Over the past two years, I have had the honor and privilege of serving the College of Arts and Sciences on the Undergraduate Assembly as Representative Ernest. The experience has given me great memories but also very visible challenges, many of which revolve around advocacy.
During every term I’ve served on the UA, I have internally and publicly questioned how we connect with students from all walks of life and how we fight for their causes. I am unsatisfied with the progress we have made thus far.
I cannot say that my role as an elected representative on campus has been best used to advocate for students. Many campus issues that I encountered as a Quaker have not been addressed by the UA.
Rather, I have tried to tackle problems on campus through my radio show at WQHS, the columns I have written for The Daily Pennsylvanian and my involvement with steering groups. These avenues have, in many ways, been more effective than the UA in allowing me to advocate for the student body.
For this reason, I sincerely and respectfully resign as College representative and public relations director of the Undergraduate Assembly, effective immediately.
This was a difficult decision to make. It has been an open secret on campus that I had plans to run for vice president of the UA this spring. I have been displeased with the organization for a long time and had planned to address structural issues such as UA Steering if I were elected.
However, I’ve realized that I cannot single-handedly change anything within Penn Student Government’s bureaucratic structure. The UA needs decisive action. But our current leaders are extremely hesitant to take stances on pressing issues.
They have held back for fear of jeopardizing their future prospects on campus and outside the Penn community. This pervasive culture has been so ingrained within the UA that one representative is unable to change the system from within.
It says a lot when ordinary students like Christopher Abreu, Tania Chairez and Dephanie Jao can get their peers more fired up and ready to go than the UA can. In a similar vein, the work that many steering groups do on campus puts us to shame.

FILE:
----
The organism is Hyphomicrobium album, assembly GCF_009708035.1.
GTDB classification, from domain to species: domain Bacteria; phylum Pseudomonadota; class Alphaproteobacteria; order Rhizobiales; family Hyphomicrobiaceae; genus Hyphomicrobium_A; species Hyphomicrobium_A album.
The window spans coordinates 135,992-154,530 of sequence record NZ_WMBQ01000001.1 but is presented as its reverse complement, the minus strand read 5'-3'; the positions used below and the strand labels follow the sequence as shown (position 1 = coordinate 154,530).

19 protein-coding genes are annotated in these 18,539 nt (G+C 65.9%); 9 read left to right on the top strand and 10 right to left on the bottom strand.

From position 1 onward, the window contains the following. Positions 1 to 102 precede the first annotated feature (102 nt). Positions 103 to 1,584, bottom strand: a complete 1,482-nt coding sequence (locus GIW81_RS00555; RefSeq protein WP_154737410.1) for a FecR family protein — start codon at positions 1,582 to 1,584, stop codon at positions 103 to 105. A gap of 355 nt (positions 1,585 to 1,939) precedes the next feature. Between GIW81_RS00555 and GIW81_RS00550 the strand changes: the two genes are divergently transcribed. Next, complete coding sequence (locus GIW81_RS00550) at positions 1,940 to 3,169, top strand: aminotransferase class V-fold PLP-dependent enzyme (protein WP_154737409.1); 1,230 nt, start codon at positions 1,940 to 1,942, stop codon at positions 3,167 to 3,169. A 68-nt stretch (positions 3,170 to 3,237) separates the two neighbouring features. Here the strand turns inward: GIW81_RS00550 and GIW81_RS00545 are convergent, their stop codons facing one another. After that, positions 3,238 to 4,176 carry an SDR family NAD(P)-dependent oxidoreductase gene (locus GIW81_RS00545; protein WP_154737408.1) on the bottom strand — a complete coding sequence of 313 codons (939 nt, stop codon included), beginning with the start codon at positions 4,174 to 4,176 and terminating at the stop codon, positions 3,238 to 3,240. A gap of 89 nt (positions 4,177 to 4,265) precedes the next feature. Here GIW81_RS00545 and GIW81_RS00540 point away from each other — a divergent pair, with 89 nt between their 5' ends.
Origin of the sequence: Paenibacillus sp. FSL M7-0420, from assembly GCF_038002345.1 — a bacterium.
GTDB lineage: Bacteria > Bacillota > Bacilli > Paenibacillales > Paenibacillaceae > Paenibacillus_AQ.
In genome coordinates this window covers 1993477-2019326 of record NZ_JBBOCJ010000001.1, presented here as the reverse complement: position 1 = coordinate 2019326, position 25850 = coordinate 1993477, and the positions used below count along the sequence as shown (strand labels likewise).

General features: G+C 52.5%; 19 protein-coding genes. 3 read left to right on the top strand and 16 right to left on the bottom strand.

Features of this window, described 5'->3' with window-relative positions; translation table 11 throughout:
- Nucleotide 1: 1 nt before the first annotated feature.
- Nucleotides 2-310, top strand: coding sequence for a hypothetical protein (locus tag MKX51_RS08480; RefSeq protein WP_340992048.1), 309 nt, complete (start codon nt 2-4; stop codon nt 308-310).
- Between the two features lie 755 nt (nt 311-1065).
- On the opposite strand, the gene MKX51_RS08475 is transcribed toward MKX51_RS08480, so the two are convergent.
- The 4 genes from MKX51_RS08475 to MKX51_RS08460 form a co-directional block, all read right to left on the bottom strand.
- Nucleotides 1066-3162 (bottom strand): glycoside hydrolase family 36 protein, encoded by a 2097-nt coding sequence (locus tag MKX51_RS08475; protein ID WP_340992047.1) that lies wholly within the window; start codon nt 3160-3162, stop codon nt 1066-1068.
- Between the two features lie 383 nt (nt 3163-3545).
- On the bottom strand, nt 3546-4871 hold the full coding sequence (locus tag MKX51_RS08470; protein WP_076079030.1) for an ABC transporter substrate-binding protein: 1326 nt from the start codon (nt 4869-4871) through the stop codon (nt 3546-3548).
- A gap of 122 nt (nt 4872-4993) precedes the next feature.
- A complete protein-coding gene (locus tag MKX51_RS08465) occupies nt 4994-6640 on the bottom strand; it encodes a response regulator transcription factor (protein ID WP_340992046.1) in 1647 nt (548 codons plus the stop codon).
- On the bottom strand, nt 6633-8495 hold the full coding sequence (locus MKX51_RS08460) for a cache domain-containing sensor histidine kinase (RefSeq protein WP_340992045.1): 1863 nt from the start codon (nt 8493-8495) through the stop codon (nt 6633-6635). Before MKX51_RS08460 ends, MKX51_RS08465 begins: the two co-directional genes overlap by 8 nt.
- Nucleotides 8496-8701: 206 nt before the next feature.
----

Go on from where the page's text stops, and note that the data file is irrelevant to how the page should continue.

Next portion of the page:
This is not to say the UA hasn’t done anything. We have innovated and found better ways to fund student groups and enhance campus life. However, $5 airport shuttles and mobile apps should not be the bulk of what we offer to students. Resolutions we have passed over the past two years tackle things that students don’t care — or care to know — about.
In our strongest moments we passed resolutions addressing the DREAM Act, the Diversity Action Plan and reached a consensus on the newly revised alcohol policy. These resolutions had an impact because they addressed issues that students care about.
Moving forward, members of the UA should expand their understanding of what student government can do. Do not be afraid to take a stand and step out of your comfort zone.
If the UA wishes to become a relevant entity on campus, it needs to diversify its members and steer its mission closer to the student body. Instead of working for students, we should work with them — they are just as knowledgeable and capable of pushing for causes as we are.
Although I am no longer a member, I am interested in the progress that the UA can make. I am done with the politics of Penn Student Government, but will continue to work for causes that are at the very core of campus life through my position as the advocacy liaison for the Civic House Associates Coalition.
A lot of work needs to be done. Next semester, a new class of leaders will emerge — one that will hopefully include leaders who are more diverse, proactive and assertive. We know better and we should do better.
Ernest Owens is a College junior from Chicago, Ill. His email address is email@example.com. “The Ernest Opinion” appears every Friday. Toss him a tweet @MrErnestOwens.
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